The home owner chose us to take on the project, based on our reputation and professionalism and we got under way. First thing first, we needed to pull up the existing pavers and put in a footing. In the picture below, you will see we have pull up the pavers and formed a perimeter footing. The formed footing area will be filled with concrete and then the pavers will be put back in place. NOTE: The very thing we did was get engineering and permits which can take a couple months. Permits and behind the scenes activities are covered by Anthony in this post.


Footing area formed for concrete; re-enforced with steel rebar.


Pavers pulled up until the footing is formed

Once the footer is poured, and the pavers are back in place, it is time for the enclosure. The customer opted to go with a ‘clearview’ or ‘picture window’ arrangement for their new pool enclosure as they had an awesome lake view. We primarily fabricated the enclosure at our shop, and brought the enclosure out for final construction. The end result was an enclosure precisely cut, that keep out the bugs and keeps the view in check. Another successful project was added done, and another happy customer added to our list.


Large carrier beam for wide open view.


Thats a wrap!  Another customer happy with their decision to chose Gulf Coast Aluminum

Project Overview: Deck Extension With Unique Flooring and Enclosure Replacement

Getting the chance to see projects that your neighbors are doing can be a delightful and inspiring opportunity.  While we have no shortage a fabulous screen enclosures that we have completed on our website, sometimes a narrative is needed to help you understand precisely what you are looking at!

On this project, a home owner requested the following scope of work.

  • Extend the pool deck by 2′  for more space behind the pool..
  • Refinish the deck with a nice conrete overlay to make it look new again.
  • Replace the existing enclosure with a shiny new one.

Scroll through the images below with captions of the process from start to finish.  Let us know what you think in the comments below!

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Discuss This Project With The Author In The Comments Below!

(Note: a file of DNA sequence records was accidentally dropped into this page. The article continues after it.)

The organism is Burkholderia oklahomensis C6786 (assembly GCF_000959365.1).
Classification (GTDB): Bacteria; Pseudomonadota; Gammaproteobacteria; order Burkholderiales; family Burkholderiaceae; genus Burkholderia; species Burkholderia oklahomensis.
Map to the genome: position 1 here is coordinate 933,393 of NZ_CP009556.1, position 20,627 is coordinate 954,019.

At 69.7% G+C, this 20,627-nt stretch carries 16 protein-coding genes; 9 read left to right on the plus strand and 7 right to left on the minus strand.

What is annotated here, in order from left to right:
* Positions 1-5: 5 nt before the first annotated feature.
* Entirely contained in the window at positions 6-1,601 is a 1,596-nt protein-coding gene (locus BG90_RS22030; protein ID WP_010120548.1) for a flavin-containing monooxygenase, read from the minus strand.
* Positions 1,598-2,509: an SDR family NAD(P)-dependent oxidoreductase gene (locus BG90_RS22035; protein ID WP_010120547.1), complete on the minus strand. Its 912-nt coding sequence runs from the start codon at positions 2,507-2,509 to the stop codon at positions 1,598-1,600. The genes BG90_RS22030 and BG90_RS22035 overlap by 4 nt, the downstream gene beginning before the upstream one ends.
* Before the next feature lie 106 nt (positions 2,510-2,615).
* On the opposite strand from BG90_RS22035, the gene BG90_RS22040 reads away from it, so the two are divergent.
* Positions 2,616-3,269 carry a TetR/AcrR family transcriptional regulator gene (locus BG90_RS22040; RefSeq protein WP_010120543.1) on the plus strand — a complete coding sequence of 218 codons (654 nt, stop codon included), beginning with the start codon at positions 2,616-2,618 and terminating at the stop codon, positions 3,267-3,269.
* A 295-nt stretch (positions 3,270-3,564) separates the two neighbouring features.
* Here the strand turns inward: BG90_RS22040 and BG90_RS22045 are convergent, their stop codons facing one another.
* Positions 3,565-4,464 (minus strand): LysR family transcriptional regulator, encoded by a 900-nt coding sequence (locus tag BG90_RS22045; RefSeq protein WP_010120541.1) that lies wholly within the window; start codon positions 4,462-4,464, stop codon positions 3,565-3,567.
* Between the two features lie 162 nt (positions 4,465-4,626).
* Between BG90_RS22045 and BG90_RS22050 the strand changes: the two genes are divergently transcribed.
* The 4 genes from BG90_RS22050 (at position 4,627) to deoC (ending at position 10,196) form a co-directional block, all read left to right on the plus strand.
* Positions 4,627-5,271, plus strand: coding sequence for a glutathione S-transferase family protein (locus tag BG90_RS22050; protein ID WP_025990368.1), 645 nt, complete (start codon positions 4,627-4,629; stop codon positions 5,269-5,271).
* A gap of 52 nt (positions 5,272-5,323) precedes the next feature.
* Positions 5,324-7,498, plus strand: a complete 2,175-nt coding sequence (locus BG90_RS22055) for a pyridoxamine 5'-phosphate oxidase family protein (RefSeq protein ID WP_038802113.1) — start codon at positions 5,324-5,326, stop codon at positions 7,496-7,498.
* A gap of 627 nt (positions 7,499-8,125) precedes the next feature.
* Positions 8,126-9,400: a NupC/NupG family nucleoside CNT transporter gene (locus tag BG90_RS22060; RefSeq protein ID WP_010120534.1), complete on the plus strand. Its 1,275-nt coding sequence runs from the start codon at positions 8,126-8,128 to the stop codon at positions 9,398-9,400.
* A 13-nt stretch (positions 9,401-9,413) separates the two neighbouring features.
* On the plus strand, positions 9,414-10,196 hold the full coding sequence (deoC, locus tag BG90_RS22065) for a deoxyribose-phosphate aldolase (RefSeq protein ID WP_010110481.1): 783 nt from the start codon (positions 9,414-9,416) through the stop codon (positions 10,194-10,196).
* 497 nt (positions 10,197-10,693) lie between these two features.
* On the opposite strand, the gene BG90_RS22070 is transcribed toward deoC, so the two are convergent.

The Foundation: What Goes on Beneath the Surface of Your Screen Enclosure

The Gulf Coast Aluminum Team strives to engineer all new construction with impeccable design and fortification. What makes my job great as a project manager is continuously finding new ways to design structures that add structural and aesthetic value to all unique site locations. When it comes to construction, a strong foundation will determine the overall quality of the new construction. There are generally 3 types of foundation types that I typically use when designing a new construction starting from most common to least common.

Concrete Slab – most commonly a 4” monolithic slab is poured and used as the structural foundation for a screen enclosure. This is very common for smaller lanai screen rooms and cage extensions. All of our concrete slabs utilize 3,000 Pump-mix fiber mesh that forms a bond that can withstand all county weight pressure standards.

Concrete slabs serve a two-fold purpose of functionality and aesthetics. Gulf Coast Aluminum has a wide array of aesthetic options such as paint and texture that can add significant appeal to the home.

Footers – We utilize footers for a multitude of foundational options when doing new constructions. 1st, footers are used when a larger cage is built and requires more foundational sturdiness, sometimes with or without a concrete pad. Sometimes there are higher wind and hurricane zone requirements with larger structural beams that need footers to help alleviate the appropriate zoning requirements.

Secondly, The process is designed with form boards typically creating an 8” x 8” footer spacing. The centers are reinforced with raised rebar keeping the footers as one cohesive unit. The 3,000-PSI pump mix is poured over the floating rebar forming to the concrete and steel as on cohesive unit. The fiber mesh concrete acts as a catalyst to form around the reinforced steel.


Lastly, footers not only serve a functional purpose but an aesthetic purpose as well. The footers are poured to withhold the structure while the center is compacted with sand and then pavers or tile will be laid on top.

Stem Wall – Stem walls are used when the job site requires extra fortification and/or when the job site is on a gradient slope. They are always used as assistance to a concrete pads and footers.









The stem wall is built with stacked concrete cell blocks with vertical reinforced rebar and horizontal reinforced rebar that ties into the footers above. Concrete is then poured deep into the cellblocks to fortify the wall and connect to the footers.

If a stem wall is not used the structure would be placed on compacted loose soil. This is extremely unsafe and the stem wall acts as a barrier to keep the compacted fill dirt in place. By lifting the wall off of the slope ground the risk of earth erosion and corrosion on the carrier wall is minimized.

Start To Finish — A Behind The Scenes look At A Screen Enclosure Project